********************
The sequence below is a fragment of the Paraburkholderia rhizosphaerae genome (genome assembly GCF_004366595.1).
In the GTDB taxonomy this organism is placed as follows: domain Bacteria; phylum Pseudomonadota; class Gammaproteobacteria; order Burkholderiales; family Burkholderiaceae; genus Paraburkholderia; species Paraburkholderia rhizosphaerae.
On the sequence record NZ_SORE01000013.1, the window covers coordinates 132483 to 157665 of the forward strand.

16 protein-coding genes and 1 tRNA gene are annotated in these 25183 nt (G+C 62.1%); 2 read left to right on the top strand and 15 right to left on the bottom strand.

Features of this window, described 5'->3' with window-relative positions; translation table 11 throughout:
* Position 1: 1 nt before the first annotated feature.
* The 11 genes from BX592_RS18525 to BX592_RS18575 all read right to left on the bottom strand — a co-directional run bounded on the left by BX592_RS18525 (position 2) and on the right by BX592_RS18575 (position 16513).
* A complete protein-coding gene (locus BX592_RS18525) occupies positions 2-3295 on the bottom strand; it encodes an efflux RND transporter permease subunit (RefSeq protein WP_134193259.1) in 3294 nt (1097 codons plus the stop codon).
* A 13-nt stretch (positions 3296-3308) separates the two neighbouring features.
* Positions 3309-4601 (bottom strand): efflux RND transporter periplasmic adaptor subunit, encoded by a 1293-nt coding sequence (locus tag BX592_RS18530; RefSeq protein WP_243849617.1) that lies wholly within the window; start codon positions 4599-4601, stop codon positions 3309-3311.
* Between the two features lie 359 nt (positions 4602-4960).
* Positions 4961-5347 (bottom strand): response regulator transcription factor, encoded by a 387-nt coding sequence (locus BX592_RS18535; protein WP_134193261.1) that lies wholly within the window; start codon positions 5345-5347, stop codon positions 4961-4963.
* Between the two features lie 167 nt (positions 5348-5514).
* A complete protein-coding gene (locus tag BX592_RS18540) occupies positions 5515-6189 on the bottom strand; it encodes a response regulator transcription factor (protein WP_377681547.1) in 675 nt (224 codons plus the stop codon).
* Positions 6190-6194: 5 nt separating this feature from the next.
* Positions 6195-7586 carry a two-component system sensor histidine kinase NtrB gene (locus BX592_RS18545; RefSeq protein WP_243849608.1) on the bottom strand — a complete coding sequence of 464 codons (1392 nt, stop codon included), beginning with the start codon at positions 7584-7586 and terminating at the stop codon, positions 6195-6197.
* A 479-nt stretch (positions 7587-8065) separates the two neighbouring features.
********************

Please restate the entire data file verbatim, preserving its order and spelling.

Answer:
The sequence below is a fragment of the Paraburkholderia rhizosphaerae genome (genome assembly GCF_004366595.1).
In the GTDB taxonomy this organism is placed as follows: domain Bacteria; phylum Pseudomonadota; class Gammaproteobacteria; order Burkholderiales; family Burkholderiaceae; genus Paraburkholderia; species Paraburkholderia rhizosphaerae.
On the sequence record NZ_SORE01000013.1, the window covers coordinates 132483 to 157665 of the forward strand.

16 protein-coding genes and 1 tRNA gene are annotated in these 25183 nt (G+C 62.1%); 2 read left to right on the top strand and 15 right to left on the bottom strand.

Features of this window, described 5'->3' with window-relative positions; translation table 11 throughout:
* Position 1: 1 nt before the first annotated feature.
* The 11 genes from BX592_RS18525 to BX592_RS18575 all read right to left on the bottom strand — a co-directional run bounded on the left by BX592_RS18525 (position 2) and on the right by BX592_RS18575 (position 16513).
* A complete protein-coding gene (locus BX592_RS18525) occupies positions 2-3295 on the bottom strand; it encodes an efflux RND transporter permease subunit (RefSeq protein WP_134193259.1) in 3294 nt (1097 codons plus the stop codon).
* A 13-nt stretch (positions 3296-3308) separates the two neighbouring features.
* Positions 3309-4601 (bottom strand): efflux RND transporter periplasmic adaptor subunit, encoded by a 1293-nt coding sequence (locus tag BX592_RS18530; RefSeq protein WP_243849617.1) that lies wholly within the window; start codon positions 4599-4601, stop codon positions 3309-3311.
* Between the two features lie 359 nt (positions 4602-4960).
* Positions 4961-5347 (bottom strand): response regulator transcription factor, encoded by a 387-nt coding sequence (locus BX592_RS18535; protein WP_134193261.1) that lies wholly within the window; start codon positions 5345-5347, stop codon positions 4961-4963.
* Between the two features lie 167 nt (positions 5348-5514).
* A complete protein-coding gene (locus tag BX592_RS18540) occupies positions 5515-6189 on the bottom strand; it encodes a response regulator transcription factor (protein WP_377681547.1) in 675 nt (224 codons plus the stop codon).
* Positions 6190-6194: 5 nt separating this feature from the next.
* Positions 6195-7586 carry a two-component system sensor histidine kinase NtrB gene (locus BX592_RS18545; RefSeq protein WP_243849608.1) on the bottom strand — a complete coding sequence of 464 codons (1392 nt, stop codon included), beginning with the start codon at positions 7584-7586 and terminating at the stop codon, positions 6195-6197.
* A 479-nt stretch (positions 7587-8065) separates the two neighbouring features.